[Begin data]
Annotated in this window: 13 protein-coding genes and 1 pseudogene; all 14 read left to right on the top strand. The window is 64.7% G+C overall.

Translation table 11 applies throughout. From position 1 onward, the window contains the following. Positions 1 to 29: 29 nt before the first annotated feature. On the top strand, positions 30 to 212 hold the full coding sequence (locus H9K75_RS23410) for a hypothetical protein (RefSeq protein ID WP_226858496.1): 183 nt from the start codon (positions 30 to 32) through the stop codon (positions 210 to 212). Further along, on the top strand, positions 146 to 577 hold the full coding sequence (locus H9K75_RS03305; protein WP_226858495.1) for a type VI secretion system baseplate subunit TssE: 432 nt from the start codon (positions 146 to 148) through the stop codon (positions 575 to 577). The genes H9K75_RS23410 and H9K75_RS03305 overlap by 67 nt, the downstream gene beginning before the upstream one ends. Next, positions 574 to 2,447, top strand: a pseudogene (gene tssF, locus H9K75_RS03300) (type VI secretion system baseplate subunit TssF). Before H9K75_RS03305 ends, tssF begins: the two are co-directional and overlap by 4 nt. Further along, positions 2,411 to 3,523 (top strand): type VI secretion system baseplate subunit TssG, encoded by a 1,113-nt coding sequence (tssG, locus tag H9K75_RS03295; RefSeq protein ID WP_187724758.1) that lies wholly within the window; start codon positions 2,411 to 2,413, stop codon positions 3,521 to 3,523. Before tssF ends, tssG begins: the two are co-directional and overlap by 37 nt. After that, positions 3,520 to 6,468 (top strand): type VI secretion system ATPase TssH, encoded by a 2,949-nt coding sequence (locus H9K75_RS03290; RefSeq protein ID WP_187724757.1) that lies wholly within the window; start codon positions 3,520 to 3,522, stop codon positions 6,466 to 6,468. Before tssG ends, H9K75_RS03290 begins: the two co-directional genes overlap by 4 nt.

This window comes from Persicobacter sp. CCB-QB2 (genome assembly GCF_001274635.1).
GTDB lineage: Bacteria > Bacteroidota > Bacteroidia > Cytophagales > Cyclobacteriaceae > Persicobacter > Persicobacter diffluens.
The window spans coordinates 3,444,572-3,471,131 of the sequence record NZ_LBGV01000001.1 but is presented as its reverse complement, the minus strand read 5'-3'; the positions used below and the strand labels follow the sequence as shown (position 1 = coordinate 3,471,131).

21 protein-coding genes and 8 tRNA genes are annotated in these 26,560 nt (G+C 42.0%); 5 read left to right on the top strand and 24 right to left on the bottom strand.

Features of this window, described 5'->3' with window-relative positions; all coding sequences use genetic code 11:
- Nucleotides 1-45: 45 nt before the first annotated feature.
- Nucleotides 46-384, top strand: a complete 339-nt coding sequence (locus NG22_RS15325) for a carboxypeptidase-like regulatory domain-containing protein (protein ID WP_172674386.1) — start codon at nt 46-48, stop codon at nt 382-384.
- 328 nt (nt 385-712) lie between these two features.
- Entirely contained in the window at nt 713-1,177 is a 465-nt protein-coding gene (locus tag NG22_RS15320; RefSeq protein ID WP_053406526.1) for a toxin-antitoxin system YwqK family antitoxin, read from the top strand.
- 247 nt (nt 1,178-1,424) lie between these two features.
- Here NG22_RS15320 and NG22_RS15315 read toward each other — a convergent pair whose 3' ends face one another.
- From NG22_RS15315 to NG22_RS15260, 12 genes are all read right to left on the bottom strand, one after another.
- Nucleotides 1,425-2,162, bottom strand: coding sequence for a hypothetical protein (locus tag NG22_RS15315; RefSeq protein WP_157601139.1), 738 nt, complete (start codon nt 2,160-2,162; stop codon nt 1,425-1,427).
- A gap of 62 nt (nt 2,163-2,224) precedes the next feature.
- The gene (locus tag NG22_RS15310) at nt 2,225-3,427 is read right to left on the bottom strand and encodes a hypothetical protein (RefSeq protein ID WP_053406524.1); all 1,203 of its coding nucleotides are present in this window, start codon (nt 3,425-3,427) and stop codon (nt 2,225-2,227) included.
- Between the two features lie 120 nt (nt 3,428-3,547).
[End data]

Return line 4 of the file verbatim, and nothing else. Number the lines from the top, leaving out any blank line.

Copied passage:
GTDB lineage: Bacteria > Bacteroidota > Bacteroidia > Cytophagales > Cyclobacteriaceae > Persicobacter > Persicobacter diffluens.